Rachel Griffith, Martin O'Connell, Kate Smith, 11 December 2020

Negative externalities from consumption are common, ranging from the social and health costs of drinking, smoking or drug abuse, to the environmental damage caused by fossil fuel use. This column exploits the introduction of a price floor for alcohol in Scotland but not in other parts of the UK to assess the efficacy of a price floor for tackling the externalities associated with alcohol consumption. It shows that, if the external cost of an additional drink is at least moderately higher for heavy compared with lighter drinkers, then a price floor leads to larger welfare gains than a simple Pigouvian-style tax on ethanol. However, a tax system that taxes the ethanol in stronger drinks more heavily can do as well as a price floor at reducing heavy drinking while raising tax revenue.

Kate Smith, 24 April 2017

Alcohol consumption can have negative externalities. In this video, Kate Smith discusses how to design taxes when costs associated with drinking vary across people. This video was recorded at the Royal Economic Society Annual Conference in April 2017.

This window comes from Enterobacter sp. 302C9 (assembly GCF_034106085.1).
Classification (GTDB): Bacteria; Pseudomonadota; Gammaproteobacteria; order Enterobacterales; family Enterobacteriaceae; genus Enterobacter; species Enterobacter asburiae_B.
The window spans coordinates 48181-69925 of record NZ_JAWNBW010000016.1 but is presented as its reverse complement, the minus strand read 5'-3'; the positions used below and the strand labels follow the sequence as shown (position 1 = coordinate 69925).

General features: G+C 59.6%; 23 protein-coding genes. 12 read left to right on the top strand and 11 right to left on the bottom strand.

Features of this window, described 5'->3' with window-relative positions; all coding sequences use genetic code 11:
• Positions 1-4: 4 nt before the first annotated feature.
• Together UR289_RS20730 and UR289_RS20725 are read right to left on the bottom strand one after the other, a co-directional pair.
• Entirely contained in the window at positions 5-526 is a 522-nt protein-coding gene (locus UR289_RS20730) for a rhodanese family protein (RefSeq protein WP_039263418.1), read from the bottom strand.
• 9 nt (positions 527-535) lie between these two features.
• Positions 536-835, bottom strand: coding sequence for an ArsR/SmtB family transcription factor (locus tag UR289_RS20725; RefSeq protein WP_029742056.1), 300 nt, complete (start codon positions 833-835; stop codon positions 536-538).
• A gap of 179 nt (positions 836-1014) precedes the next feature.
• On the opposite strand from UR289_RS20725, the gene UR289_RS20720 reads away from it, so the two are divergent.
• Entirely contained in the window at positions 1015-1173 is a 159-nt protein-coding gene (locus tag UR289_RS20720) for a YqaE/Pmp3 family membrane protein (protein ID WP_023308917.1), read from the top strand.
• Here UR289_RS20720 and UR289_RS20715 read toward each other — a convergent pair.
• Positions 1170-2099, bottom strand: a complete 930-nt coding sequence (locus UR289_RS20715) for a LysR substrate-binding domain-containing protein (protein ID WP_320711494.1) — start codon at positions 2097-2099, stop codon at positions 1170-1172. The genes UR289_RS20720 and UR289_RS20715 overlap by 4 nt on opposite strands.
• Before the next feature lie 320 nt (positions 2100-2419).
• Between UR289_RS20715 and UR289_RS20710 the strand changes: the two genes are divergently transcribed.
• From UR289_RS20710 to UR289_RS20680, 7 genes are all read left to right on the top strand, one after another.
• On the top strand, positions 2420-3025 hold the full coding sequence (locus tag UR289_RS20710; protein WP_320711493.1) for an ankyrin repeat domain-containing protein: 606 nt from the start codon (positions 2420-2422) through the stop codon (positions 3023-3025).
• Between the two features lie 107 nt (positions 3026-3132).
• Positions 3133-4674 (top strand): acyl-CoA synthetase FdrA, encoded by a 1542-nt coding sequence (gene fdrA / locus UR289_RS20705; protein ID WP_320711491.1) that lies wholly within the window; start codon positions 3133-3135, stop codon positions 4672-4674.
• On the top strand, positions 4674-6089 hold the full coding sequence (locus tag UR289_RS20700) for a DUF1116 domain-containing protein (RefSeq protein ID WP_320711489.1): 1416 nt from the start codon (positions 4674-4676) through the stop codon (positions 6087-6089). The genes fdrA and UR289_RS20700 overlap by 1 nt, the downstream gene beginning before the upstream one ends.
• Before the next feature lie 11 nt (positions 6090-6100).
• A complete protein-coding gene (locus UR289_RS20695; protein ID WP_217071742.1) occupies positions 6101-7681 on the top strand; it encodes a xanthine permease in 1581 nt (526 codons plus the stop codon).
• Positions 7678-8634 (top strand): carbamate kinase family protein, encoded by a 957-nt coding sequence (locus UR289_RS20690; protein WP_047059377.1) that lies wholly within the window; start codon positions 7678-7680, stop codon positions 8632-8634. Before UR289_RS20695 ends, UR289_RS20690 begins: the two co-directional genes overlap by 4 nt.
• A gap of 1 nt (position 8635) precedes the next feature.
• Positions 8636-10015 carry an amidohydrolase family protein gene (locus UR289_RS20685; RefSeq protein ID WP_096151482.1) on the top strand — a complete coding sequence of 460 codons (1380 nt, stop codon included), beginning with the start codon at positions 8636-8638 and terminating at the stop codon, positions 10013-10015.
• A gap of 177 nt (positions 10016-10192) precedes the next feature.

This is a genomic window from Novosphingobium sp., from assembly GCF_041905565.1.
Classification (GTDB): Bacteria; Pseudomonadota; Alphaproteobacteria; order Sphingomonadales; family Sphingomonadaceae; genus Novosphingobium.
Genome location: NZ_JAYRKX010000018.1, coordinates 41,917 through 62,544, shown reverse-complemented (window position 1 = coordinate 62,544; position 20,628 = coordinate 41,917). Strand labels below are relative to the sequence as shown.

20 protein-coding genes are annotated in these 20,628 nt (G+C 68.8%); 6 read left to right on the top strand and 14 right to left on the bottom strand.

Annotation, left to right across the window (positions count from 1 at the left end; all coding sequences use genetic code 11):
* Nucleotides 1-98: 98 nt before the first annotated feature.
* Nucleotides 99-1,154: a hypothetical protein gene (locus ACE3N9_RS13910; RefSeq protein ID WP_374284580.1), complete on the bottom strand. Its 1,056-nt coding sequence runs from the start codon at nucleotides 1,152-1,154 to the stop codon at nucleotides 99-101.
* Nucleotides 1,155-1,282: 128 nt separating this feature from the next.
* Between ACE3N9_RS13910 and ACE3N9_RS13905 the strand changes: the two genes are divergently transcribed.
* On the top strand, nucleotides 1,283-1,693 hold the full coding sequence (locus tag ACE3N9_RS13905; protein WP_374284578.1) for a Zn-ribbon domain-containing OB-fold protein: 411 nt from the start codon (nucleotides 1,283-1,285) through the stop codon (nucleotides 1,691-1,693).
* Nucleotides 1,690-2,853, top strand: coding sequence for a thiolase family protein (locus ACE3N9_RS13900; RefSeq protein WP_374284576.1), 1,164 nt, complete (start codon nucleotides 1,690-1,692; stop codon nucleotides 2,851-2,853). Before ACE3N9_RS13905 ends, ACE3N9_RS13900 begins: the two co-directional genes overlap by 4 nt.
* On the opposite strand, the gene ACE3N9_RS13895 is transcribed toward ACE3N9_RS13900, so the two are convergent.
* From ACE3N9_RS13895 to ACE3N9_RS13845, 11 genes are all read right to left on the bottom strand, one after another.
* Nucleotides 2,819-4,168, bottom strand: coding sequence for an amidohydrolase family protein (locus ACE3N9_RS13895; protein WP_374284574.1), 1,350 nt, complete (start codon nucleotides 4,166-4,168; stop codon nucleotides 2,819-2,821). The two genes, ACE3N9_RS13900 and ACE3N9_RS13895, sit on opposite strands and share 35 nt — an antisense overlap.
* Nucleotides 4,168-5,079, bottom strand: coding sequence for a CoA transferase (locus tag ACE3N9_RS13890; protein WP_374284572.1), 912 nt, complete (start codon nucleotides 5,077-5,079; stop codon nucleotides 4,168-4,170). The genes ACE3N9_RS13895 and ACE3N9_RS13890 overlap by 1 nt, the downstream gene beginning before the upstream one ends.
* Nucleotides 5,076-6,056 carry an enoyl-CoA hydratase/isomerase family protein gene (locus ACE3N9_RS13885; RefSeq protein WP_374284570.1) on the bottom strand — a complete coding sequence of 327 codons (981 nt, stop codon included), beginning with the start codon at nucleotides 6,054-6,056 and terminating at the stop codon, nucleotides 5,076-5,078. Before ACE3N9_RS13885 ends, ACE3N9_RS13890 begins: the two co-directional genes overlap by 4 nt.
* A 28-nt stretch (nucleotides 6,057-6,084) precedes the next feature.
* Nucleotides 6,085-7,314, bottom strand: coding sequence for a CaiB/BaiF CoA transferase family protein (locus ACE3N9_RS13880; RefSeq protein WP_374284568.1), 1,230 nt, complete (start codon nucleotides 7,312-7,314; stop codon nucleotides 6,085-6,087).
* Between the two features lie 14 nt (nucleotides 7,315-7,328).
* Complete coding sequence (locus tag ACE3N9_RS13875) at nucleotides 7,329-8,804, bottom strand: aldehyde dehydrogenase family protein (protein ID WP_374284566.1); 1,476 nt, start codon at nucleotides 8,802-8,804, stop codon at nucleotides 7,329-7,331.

Lorenz Kueng, Evgeny Yakovlev, 10 September 2014

Understanding consumer behaviour is crucial for many economic questions. This column looks at the persistence of consumer habits towards alcohol among Russian males. Beer sales expanded rapidly after the collapse of the Soviet Union both in levels and relative to vodka sales, driven mainly by the beer consumption of cohorts born in the 1980s and 1990s. The authors estimate that this trend will reduce the male mortality rate in Russia by one quarter in the next 20 years.

Joan Costa-Font, 30 June 2014

Addicts may not respond to price incentives as we would expect. This problem, combined with the fear of disproportionally taxing the poor, makes it difficult to address the consumption externalities caused by addictive substances. This column reviews recent literature showing the efficacy of minimum pricing on alcohol, and the curious result that alcohol consumption now seems to be increasing in household income.

CEPR Policy Research